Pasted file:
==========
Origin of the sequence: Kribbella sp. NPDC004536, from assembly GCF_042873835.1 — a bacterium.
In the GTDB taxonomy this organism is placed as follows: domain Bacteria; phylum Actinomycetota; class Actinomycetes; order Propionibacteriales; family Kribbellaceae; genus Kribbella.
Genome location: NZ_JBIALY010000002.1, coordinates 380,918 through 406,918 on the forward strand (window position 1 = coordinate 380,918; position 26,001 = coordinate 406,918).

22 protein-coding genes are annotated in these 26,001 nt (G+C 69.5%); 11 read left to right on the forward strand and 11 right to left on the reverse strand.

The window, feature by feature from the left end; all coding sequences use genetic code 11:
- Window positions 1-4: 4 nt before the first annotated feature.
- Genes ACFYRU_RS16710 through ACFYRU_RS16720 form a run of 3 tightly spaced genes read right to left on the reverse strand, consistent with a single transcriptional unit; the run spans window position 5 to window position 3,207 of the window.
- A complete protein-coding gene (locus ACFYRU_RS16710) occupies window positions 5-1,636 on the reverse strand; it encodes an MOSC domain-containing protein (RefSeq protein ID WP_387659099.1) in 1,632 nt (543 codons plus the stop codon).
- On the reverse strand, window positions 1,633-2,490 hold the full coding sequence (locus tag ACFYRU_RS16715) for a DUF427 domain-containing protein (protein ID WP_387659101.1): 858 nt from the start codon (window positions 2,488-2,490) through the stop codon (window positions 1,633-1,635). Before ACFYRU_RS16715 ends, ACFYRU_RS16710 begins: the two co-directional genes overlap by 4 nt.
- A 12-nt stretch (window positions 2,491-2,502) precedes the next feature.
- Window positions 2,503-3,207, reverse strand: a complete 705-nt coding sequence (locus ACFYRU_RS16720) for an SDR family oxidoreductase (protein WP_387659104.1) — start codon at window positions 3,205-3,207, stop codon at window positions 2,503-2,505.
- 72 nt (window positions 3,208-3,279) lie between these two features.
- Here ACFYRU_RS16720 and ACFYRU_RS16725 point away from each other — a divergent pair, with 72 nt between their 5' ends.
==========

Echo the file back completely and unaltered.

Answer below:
Origin of the sequence: Kribbella sp. NPDC004536, from assembly GCF_042873835.1 — a bacterium.
In the GTDB taxonomy this organism is placed as follows: domain Bacteria; phylum Actinomycetota; class Actinomycetes; order Propionibacteriales; family Kribbellaceae; genus Kribbella.
Genome location: NZ_JBIALY010000002.1, coordinates 380,918 through 406,918 on the forward strand (window position 1 = coordinate 380,918; position 26,001 = coordinate 406,918).

22 protein-coding genes are annotated in these 26,001 nt (G+C 69.5%); 11 read left to right on the forward strand and 11 right to left on the reverse strand.

The window, feature by feature from the left end; all coding sequences use genetic code 11:
- Window positions 1-4: 4 nt before the first annotated feature.
- Genes ACFYRU_RS16710 through ACFYRU_RS16720 form a run of 3 tightly spaced genes read right to left on the reverse strand, consistent with a single transcriptional unit; the run spans window position 5 to window position 3,207 of the window.
- A complete protein-coding gene (locus ACFYRU_RS16710) occupies window positions 5-1,636 on the reverse strand; it encodes an MOSC domain-containing protein (RefSeq protein ID WP_387659099.1) in 1,632 nt (543 codons plus the stop codon).
- On the reverse strand, window positions 1,633-2,490 hold the full coding sequence (locus tag ACFYRU_RS16715) for a DUF427 domain-containing protein (protein ID WP_387659101.1): 858 nt from the start codon (window positions 2,488-2,490) through the stop codon (window positions 1,633-1,635). Before ACFYRU_RS16715 ends, ACFYRU_RS16710 begins: the two co-directional genes overlap by 4 nt.
- A 12-nt stretch (window positions 2,491-2,502) precedes the next feature.
- Window positions 2,503-3,207, reverse strand: a complete 705-nt coding sequence (locus ACFYRU_RS16720) for an SDR family oxidoreductase (protein WP_387659104.1) — start codon at window positions 3,205-3,207, stop codon at window positions 2,503-2,505.
- 72 nt (window positions 3,208-3,279) lie between these two features.
- Here ACFYRU_RS16720 and ACFYRU_RS16725 point away from each other — a divergent pair, with 72 nt between their 5' ends.